(1945 – 2001)
In an apple green 67 Mustang or a fire engine red 2000 Aztec, Joe Ann Arthur lived life to the fullest. She was a 4-H member, she taught school, and she saw many changes in the lives of the people of Clarke County, the county she served in as county agent or county coordinator for over 31 years.
Joe Ann was a 4-H member in Jasper County, Mississippi, with competition centered on sewing and cooking. She was involved with 4-H on the county level receiving recognition for her projects. Mrs. Hendry, the 4-H Lady, influenced Joe Ann’s career in the area of home economics. She studied home economics at the University of Southern Mississippi and received her B.S. degree in 1966. Later, in 1976, she received her Master’s degree from the University of South Alabama. And then in 1980, she received the Education Specialist degree from Mississippi State University.
Her home economics career began as a school teacher. She washed the football players’ uniforms, cooked for the faculty meetings, and did the mending for most of the school projects. It was somewhere in this time frame that the legendary apple green 67 Mustang flashed up and down the roads. Then she moved on to the Clarke County Extension office.
She liked to ‘tackle’ new things. The District 4-H Horse Show brings back memories of rain delays in some years and hot, dry, dusty days in other years. District 4-H Round-Up took many Clarke County youth onto scholarships, National 4-H Congress, Citizenship-Washington Focus, and other trips beyond the county. But they also gave back to the county. The participants exhibited their projects at the county fair. Joe Ann also participated in the fair. She put up the tents using a sledgehammer to put the stakes in the hard ground. She worked with judges on days when there was more weather than there were exhibits. And she moved the registration into the computer age to simplify the recording of prizes and awards.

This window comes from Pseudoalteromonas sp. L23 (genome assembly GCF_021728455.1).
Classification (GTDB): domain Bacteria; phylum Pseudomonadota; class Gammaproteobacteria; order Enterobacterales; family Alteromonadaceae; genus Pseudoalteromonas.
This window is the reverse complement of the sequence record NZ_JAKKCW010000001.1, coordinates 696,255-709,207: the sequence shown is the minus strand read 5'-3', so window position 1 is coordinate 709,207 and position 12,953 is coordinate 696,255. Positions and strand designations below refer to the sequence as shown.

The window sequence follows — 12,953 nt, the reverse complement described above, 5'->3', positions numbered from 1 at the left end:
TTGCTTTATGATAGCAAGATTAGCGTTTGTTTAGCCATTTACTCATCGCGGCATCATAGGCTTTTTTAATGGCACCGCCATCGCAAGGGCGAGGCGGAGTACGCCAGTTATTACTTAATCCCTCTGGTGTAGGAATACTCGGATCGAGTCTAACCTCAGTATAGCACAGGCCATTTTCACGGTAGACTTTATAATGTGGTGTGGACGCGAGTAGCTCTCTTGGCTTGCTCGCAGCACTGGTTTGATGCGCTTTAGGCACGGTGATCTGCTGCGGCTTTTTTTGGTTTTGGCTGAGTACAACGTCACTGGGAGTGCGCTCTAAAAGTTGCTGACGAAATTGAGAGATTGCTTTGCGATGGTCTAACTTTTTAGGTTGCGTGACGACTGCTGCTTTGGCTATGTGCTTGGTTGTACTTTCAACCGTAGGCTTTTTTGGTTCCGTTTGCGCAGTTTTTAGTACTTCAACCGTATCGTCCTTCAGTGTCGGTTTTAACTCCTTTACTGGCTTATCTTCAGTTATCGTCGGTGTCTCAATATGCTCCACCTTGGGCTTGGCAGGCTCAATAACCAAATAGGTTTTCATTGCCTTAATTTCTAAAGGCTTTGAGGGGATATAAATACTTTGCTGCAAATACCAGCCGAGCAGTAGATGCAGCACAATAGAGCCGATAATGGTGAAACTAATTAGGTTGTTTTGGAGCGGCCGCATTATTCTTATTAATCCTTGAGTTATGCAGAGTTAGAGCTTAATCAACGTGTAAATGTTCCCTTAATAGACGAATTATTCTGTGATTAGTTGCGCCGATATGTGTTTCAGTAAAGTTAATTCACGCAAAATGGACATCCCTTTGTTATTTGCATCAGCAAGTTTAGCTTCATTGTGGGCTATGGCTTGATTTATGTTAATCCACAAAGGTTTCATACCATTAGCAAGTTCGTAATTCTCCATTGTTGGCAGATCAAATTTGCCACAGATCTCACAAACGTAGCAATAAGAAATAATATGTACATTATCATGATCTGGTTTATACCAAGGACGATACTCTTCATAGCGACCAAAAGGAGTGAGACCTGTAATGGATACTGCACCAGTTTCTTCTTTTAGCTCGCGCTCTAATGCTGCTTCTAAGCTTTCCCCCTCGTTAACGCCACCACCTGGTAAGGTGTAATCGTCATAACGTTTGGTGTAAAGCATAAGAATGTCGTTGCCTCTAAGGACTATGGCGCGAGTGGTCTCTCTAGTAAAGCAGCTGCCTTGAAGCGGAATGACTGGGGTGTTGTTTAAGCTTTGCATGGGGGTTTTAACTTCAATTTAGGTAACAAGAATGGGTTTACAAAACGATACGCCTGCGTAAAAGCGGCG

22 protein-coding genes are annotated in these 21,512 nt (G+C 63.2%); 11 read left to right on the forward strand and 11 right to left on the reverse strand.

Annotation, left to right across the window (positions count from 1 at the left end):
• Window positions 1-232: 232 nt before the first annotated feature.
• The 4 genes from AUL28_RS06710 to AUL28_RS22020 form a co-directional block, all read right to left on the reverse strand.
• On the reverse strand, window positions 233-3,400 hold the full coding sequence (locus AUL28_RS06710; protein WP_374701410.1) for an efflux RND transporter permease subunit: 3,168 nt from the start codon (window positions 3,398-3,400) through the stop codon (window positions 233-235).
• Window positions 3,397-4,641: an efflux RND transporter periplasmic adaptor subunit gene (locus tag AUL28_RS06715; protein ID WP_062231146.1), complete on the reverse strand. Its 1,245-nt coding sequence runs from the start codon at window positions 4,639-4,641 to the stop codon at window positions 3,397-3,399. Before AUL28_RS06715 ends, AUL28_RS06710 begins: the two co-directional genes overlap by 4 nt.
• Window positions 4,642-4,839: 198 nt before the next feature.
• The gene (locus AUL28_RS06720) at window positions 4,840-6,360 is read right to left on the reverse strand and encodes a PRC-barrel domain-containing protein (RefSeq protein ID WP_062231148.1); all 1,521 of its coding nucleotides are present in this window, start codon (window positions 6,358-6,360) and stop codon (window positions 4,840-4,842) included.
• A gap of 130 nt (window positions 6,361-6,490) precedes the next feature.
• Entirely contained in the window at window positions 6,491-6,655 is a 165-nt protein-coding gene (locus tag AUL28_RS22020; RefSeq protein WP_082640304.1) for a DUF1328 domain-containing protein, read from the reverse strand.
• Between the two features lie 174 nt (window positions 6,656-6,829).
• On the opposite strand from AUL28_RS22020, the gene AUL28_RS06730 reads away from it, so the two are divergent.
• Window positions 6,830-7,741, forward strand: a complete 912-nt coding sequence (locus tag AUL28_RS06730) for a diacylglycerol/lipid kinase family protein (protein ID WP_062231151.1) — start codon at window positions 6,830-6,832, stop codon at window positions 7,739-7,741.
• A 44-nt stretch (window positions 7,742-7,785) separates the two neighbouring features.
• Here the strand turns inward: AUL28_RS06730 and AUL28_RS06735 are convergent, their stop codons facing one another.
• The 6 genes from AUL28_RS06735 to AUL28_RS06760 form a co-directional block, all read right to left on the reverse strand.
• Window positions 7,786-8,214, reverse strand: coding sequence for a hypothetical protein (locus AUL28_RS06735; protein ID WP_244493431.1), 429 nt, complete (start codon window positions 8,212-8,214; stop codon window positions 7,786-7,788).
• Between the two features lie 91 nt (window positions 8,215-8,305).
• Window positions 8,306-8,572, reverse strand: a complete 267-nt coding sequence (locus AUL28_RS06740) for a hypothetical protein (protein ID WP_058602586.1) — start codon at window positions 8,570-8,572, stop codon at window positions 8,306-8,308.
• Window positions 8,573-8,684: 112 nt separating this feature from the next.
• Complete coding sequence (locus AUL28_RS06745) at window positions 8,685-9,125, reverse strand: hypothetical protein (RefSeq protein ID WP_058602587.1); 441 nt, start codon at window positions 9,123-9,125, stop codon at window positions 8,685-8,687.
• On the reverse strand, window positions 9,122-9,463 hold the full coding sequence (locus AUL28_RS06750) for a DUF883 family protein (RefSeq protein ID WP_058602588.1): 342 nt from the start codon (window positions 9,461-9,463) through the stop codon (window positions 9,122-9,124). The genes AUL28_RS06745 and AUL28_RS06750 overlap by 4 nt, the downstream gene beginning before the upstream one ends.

Joe Ann Arthur worked hard with the county board of education writing grants that would enhance the academic program. Over the years, she was recognized for the series of classes devoted to health and wellness. Using resources of the public health department and local nurses, each school saw resource leaders teaching about issues that affect the lives of youth.
Joe Ann also saw the need to help the families of Clarke County. The Extension Homemakers Clubs sought out Joe Ann’s expertise for workshops and seminars. Public policy forums linked business and industry in the area to include the youth perspective on governing boards. The Public Library became the center of her life after retirement with the upgrading of the computer system and an offering of parenting classes.
But Joe Ann’s involvement with children showed in all that she did. In the fall of 2001, her final project for the Methodist Church, making vests for the Boy Scout Troop. She measured, cut, and completed the vests. Someone else had to add the final buttons and braid.
In the final months in her fire-engine red Aztec, Joe Ann worked with a consortium of universities and local school boards to bring the best education to that corner of southwest Alabama. Their November 2001 retreat took Joe Ann to Fayette, the only county she had not yet visited in Alabama. After an afternoon of work and study, they took time out for a little relaxation. Joe Ann passed away in her sleep that night. She had truly lived her life to the fullest – even to the last moment.
She touched the lives of many people, and now to honor her life, the name of Joe Ann Arthur is inscribed on the dedicatory plaque of the Extension Memorial Chapel.
Chapel Plaque Inscription Number: 436